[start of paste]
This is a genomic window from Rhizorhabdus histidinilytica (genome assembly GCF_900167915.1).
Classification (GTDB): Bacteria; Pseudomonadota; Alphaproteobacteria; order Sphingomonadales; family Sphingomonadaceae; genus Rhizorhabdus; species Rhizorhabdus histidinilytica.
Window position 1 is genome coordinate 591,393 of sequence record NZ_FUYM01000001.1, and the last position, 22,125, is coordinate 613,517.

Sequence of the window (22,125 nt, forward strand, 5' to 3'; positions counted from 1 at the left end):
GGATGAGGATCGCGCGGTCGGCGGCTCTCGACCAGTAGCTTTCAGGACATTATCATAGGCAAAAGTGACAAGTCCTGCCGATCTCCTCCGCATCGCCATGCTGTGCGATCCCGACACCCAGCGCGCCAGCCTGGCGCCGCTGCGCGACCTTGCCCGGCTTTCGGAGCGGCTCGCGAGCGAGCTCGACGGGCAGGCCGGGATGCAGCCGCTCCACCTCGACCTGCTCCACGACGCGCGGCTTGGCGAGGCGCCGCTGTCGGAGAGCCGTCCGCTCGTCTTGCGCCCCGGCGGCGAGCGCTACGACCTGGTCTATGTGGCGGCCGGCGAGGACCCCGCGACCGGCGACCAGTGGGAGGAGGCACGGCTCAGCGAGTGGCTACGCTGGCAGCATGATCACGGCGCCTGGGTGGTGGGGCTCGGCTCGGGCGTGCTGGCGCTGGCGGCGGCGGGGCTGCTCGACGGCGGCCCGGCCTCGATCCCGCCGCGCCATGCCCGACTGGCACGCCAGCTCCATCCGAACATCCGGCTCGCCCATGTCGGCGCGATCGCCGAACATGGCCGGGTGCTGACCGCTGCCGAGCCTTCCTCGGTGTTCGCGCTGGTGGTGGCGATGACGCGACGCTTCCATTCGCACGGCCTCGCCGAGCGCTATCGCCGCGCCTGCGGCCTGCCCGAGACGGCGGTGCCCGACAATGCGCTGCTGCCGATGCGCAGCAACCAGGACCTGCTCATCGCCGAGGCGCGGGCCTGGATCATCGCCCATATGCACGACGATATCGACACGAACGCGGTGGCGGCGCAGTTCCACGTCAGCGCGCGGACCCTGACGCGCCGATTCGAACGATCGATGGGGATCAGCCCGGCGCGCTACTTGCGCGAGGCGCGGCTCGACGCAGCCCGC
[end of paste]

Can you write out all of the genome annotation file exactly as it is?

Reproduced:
This is a genomic window from Rhizorhabdus histidinilytica (genome assembly GCF_900167915.1).
Classification (GTDB): Bacteria; Pseudomonadota; Alphaproteobacteria; order Sphingomonadales; family Sphingomonadaceae; genus Rhizorhabdus; species Rhizorhabdus histidinilytica.
Window position 1 is genome coordinate 591,393 of sequence record NZ_FUYM01000001.1, and the last position, 22,125, is coordinate 613,517.

Sequence of the window (22,125 nt, forward strand, 5' to 3'; positions counted from 1 at the left end):
GGATGAGGATCGCGCGGTCGGCGGCTCTCGACCAGTAGCTTTCAGGACATTATCATAGGCAAAAGTGACAAGTCCTGCCGATCTCCTCCGCATCGCCATGCTGTGCGATCCCGACACCCAGCGCGCCAGCCTGGCGCCGCTGCGCGACCTTGCCCGGCTTTCGGAGCGGCTCGCGAGCGAGCTCGACGGGCAGGCCGGGATGCAGCCGCTCCACCTCGACCTGCTCCACGACGCGCGGCTTGGCGAGGCGCCGCTGTCGGAGAGCCGTCCGCTCGTCTTGCGCCCCGGCGGCGAGCGCTACGACCTGGTCTATGTGGCGGCCGGCGAGGACCCCGCGACCGGCGACCAGTGGGAGGAGGCACGGCTCAGCGAGTGGCTACGCTGGCAGCATGATCACGGCGCCTGGGTGGTGGGGCTCGGCTCGGGCGTGCTGGCGCTGGCGGCGGCGGGGCTGCTCGACGGCGGCCCGGCCTCGATCCCGCCGCGCCATGCCCGACTGGCACGCCAGCTCCATCCGAACATCCGGCTCGCCCATGTCGGCGCGATCGCCGAACATGGCCGGGTGCTGACCGCTGCCGAGCCTTCCTCGGTGTTCGCGCTGGTGGTGGCGATGACGCGACGCTTCCATTCGCACGGCCTCGCCGAGCGCTATCGCCGCGCCTGCGGCCTGCCCGAGACGGCGGTGCCCGACAATGCGCTGCTGCCGATGCGCAGCAACCAGGACCTGCTCATCGCCGAGGCGCGGGCCTGGATCATCGCCCATATGCACGACGATATCGACACGAACGCGGTGGCGGCGCAGTTCCACGTCAGCGCGCGGACCCTGACGCGCCGATTCGAACGATCGATGGGGATCAGCCCGGCGCGCTACTTGCGCGAGGCGCGGCTCGACGCAGCCCGC